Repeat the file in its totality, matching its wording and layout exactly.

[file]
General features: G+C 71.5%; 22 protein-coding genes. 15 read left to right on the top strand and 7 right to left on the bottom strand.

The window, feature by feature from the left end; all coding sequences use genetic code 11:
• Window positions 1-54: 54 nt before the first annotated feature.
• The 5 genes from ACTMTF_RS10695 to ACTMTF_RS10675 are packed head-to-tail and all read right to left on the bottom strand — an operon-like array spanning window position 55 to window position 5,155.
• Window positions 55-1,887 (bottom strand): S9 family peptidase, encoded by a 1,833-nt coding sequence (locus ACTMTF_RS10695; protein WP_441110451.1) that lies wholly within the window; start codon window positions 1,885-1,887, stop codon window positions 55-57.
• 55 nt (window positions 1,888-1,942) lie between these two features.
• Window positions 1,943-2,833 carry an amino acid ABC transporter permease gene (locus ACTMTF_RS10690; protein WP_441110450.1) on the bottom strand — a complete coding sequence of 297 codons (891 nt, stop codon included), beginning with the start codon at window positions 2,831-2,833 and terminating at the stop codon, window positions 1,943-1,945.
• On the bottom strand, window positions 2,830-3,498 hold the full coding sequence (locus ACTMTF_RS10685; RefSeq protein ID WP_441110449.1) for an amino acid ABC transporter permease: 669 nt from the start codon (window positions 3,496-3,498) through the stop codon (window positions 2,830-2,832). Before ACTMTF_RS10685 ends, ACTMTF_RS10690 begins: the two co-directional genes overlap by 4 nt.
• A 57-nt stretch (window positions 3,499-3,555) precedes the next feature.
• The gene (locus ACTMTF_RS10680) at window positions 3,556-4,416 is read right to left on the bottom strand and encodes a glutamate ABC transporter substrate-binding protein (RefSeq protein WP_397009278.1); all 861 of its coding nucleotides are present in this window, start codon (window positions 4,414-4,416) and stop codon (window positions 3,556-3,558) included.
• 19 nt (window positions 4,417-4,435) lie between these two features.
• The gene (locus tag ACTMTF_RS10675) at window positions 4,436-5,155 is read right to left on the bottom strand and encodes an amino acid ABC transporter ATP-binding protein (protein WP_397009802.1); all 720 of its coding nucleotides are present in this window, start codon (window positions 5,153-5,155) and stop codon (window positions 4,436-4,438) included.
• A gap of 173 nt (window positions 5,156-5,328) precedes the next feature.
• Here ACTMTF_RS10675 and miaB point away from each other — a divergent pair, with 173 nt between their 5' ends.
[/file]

General features: G+C 71.5%; 22 protein-coding genes. 15 read left to right on the top strand and 7 right to left on the bottom strand.

The window, feature by feature from the left end; all coding sequences use genetic code 11:
• Window positions 1-54: 54 nt before the first annotated feature.
• The 5 genes from ACTMTF_RS10695 to ACTMTF_RS10675 are packed head-to-tail and all read right to left on the bottom strand — an operon-like array spanning window position 55 to window position 5,155.
• Window positions 55-1,887 (bottom strand): S9 family peptidase, encoded by a 1,833-nt coding sequence (locus ACTMTF_RS10695; protein WP_441110451.1) that lies wholly within the window; start codon window positions 1,885-1,887, stop codon window positions 55-57.
• 55 nt (window positions 1,888-1,942) lie between these two features.
• Window positions 1,943-2,833 carry an amino acid ABC transporter permease gene (locus ACTMTF_RS10690; protein WP_441110450.1) on the bottom strand — a complete coding sequence of 297 codons (891 nt, stop codon included), beginning with the start codon at window positions 2,831-2,833 and terminating at the stop codon, window positions 1,943-1,945.
• On the bottom strand, window positions 2,830-3,498 hold the full coding sequence (locus ACTMTF_RS10685; RefSeq protein ID WP_441110449.1) for an amino acid ABC transporter permease: 669 nt from the start codon (window positions 3,496-3,498) through the stop codon (window positions 2,830-2,832). Before ACTMTF_RS10685 ends, ACTMTF_RS10690 begins: the two co-directional genes overlap by 4 nt.
• A 57-nt stretch (window positions 3,499-3,555) precedes the next feature.
• The gene (locus ACTMTF_RS10680) at window positions 3,556-4,416 is read right to left on the bottom strand and encodes a glutamate ABC transporter substrate-binding protein (RefSeq protein WP_397009278.1); all 861 of its coding nucleotides are present in this window, start codon (window positions 4,414-4,416) and stop codon (window positions 3,556-3,558) included.
• 19 nt (window positions 4,417-4,435) lie between these two features.
• The gene (locus tag ACTMTF_RS10675) at window positions 4,436-5,155 is read right to left on the bottom strand and encodes an amino acid ABC transporter ATP-binding protein (protein WP_397009802.1); all 720 of its coding nucleotides are present in this window, start codon (window positions 5,153-5,155) and stop codon (window positions 4,436-4,438) included.
• A gap of 173 nt (window positions 5,156-5,328) precedes the next feature.
• Here ACTMTF_RS10675 and miaB point away from each other — a divergent pair, with 173 nt between their 5' ends.